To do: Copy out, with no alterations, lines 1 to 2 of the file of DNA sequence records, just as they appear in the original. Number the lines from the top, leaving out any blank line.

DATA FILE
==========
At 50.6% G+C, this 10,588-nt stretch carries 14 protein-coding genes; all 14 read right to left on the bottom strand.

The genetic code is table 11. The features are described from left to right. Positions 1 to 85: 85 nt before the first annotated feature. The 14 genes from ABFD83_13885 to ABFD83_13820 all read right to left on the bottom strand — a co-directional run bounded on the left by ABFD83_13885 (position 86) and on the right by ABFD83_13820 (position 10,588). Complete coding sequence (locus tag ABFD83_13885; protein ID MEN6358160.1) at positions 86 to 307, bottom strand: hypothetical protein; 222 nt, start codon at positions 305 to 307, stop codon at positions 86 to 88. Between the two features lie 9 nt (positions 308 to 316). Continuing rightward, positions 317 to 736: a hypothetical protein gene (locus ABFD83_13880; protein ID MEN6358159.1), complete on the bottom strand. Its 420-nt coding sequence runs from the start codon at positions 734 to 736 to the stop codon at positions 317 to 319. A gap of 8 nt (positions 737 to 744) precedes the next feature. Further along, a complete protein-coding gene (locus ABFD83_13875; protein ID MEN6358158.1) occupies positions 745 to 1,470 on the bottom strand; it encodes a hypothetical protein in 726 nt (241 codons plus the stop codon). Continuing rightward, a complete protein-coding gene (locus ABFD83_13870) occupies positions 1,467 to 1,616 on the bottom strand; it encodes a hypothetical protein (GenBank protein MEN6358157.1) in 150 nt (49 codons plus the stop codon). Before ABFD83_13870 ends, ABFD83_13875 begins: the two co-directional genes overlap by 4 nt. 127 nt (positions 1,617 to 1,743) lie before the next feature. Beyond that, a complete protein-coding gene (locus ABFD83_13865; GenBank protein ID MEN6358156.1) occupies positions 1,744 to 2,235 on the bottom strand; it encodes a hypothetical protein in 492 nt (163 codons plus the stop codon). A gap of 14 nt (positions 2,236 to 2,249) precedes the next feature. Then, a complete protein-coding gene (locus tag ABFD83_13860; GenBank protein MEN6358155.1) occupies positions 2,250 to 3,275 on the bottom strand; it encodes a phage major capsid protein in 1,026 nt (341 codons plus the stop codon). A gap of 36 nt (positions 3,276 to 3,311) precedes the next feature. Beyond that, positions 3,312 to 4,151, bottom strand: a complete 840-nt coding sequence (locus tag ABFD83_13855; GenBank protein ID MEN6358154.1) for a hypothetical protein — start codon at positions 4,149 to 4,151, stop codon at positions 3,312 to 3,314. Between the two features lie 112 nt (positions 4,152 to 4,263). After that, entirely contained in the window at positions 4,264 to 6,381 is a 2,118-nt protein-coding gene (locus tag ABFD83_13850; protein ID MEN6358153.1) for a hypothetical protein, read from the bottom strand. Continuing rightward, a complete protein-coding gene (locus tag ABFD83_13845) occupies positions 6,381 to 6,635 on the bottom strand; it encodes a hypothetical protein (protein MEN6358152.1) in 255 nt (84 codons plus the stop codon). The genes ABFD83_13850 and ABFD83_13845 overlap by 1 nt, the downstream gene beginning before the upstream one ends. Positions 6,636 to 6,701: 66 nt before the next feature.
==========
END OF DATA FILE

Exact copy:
At 50.6% G+C, this 10,588-nt stretch carries 14 protein-coding genes; all 14 read right to left on the bottom strand.

The genetic code is table 11. The features are described from left to right. Positions 1 to 85: 85 nt before the first annotated feature. The 14 genes from ABFD83_13885 to ABFD83_13820 all read right to left on the bottom strand — a co-directional run bounded on the left by ABFD83_13885 (position 86) and on the right by ABFD83_13820 (position 10,588). Complete coding sequence (locus tag ABFD83_13885; protein ID MEN6358160.1) at positions 86 to 307, bottom strand: hypothetical protein; 222 nt, start codon at positions 305 to 307, stop codon at positions 86 to 88. Between the two features lie 9 nt (positions 308 to 316). Continuing rightward, positions 317 to 736: a hypothetical protein gene (locus ABFD83_13880; protein ID MEN6358159.1), complete on the bottom strand. Its 420-nt coding sequence runs from the start codon at positions 734 to 736 to the stop codon at positions 317 to 319. A gap of 8 nt (positions 737 to 744) precedes the next feature. Further along, a complete protein-coding gene (locus ABFD83_13875; protein ID MEN6358158.1) occupies positions 745 to 1,470 on the bottom strand; it encodes a hypothetical protein in 726 nt (241 codons plus the stop codon). Continuing rightward, a complete protein-coding gene (locus ABFD83_13870) occupies positions 1,467 to 1,616 on the bottom strand; it encodes a hypothetical protein (GenBank protein MEN6358157.1) in 150 nt (49 codons plus the stop codon). Before ABFD83_13870 ends, ABFD83_13875 begins: the two co-directional genes overlap by 4 nt. 127 nt (positions 1,617 to 1,743) lie before the next feature. Beyond that, a complete protein-coding gene (locus ABFD83_13865; GenBank protein ID MEN6358156.1) occupies positions 1,744 to 2,235 on the bottom strand; it encodes a hypothetical protein in 492 nt (163 codons plus the stop codon). A gap of 14 nt (positions 2,236 to 2,249) precedes the next feature. Then, a complete protein-coding gene (locus tag ABFD83_13860; GenBank protein MEN6358155.1) occupies positions 2,250 to 3,275 on the bottom strand; it encodes a phage major capsid protein in 1,026 nt (341 codons plus the stop codon). A gap of 36 nt (positions 3,276 to 3,311) precedes the next feature. Beyond that, positions 3,312 to 4,151, bottom strand: a complete 840-nt coding sequence (locus tag ABFD83_13855; GenBank protein ID MEN6358154.1) for a hypothetical protein — start codon at positions 4,149 to 4,151, stop codon at positions 3,312 to 3,314. Between the two features lie 112 nt (positions 4,152 to 4,263). After that, entirely contained in the window at positions 4,264 to 6,381 is a 2,118-nt protein-coding gene (locus tag ABFD83_13850; protein ID MEN6358153.1) for a hypothetical protein, read from the bottom strand. Continuing rightward, a complete protein-coding gene (locus tag ABFD83_13845) occupies positions 6,381 to 6,635 on the bottom strand; it encodes a hypothetical protein (protein MEN6358152.1) in 255 nt (84 codons plus the stop codon). The genes ABFD83_13850 and ABFD83_13845 overlap by 1 nt, the downstream gene beginning before the upstream one ends. Positions 6,636 to 6,701: 66 nt before the next feature.